Hoadley, K. A. et al. Cell 173, 291–304 (2018).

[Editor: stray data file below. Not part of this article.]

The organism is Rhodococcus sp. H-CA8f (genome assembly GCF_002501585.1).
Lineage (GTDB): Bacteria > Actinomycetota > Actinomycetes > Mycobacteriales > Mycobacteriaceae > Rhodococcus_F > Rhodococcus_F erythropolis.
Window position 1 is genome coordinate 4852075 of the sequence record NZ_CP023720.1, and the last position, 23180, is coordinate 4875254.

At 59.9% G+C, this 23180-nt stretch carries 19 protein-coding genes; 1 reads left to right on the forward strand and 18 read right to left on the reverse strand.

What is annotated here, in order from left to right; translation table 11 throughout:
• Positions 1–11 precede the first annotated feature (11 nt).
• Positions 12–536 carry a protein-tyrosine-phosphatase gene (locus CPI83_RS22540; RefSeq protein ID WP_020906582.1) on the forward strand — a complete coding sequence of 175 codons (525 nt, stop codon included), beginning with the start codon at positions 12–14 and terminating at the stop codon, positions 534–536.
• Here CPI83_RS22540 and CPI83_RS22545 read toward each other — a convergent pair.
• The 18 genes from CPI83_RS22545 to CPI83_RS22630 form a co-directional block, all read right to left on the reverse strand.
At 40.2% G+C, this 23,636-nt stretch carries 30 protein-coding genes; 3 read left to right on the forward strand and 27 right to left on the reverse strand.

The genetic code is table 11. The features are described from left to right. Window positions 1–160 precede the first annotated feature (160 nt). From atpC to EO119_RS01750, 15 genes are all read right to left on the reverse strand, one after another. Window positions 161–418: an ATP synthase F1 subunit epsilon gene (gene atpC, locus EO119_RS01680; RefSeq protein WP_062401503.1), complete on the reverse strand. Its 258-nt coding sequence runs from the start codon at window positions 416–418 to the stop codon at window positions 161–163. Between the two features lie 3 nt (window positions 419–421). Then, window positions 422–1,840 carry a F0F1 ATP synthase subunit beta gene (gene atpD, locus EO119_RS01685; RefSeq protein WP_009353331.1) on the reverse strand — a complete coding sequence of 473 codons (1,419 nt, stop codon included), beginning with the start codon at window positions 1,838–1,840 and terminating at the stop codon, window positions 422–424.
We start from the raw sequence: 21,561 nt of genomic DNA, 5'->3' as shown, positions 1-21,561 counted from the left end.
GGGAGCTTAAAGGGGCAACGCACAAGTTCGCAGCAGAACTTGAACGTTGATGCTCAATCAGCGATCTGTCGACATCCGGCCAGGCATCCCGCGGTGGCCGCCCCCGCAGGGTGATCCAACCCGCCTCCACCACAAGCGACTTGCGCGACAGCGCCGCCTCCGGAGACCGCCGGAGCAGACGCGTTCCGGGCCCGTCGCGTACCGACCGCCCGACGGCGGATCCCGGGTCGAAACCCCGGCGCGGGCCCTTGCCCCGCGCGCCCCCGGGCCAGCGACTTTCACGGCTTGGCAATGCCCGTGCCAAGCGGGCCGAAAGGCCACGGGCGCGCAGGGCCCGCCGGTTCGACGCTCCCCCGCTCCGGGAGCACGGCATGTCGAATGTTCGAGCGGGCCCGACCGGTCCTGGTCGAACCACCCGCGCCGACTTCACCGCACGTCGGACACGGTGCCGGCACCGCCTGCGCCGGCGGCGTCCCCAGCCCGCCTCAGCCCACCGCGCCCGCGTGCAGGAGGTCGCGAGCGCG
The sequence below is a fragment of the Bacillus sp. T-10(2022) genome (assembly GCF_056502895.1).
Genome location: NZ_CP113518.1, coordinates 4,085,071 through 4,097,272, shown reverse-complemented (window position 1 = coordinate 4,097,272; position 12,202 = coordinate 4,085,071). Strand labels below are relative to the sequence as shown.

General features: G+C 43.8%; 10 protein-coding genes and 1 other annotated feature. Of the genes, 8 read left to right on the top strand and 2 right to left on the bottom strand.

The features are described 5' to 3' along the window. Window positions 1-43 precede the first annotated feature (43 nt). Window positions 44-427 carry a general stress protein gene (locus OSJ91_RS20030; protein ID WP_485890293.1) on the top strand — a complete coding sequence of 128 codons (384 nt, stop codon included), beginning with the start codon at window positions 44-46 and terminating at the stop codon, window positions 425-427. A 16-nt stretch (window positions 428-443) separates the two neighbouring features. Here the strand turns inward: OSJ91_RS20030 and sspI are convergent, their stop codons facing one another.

The Cancer Genome Atlas (TCGA), a program funded by the US National Institutes of Health (NIH), has ended over a decade after its inception. The ambitious project coordinated the multi-omic sequencing and clinical annotation of approximately 10,000 tumors across 33 cancer types. The resulting resource, publicly available through the NIH Genomic Data Commons (https://gdc.cancer.gov/), includes data on DNA sequence, DNA methylation, RNA and microRNA expression, and reverse-phase protein array binding, and makes it possible to rigorously characterize the molecular features of cancers. A set of 27 analysis papers associated with the final data release (https://www.cell.com/consortium/pancanceratlas) organize our current understanding by cell-of-origin patterns, oncogenic processes and signaling pathways. A flagship paper by Hoadley et al. shows that tumors cluster by histology, tissue type and anatomic origin when classified on the basis of nearly any data type. Integrated data analysis by iCluster defines various pan-cancer groupings of similar tumor types, which will help to orient future work on diagnostics and therapeutic development.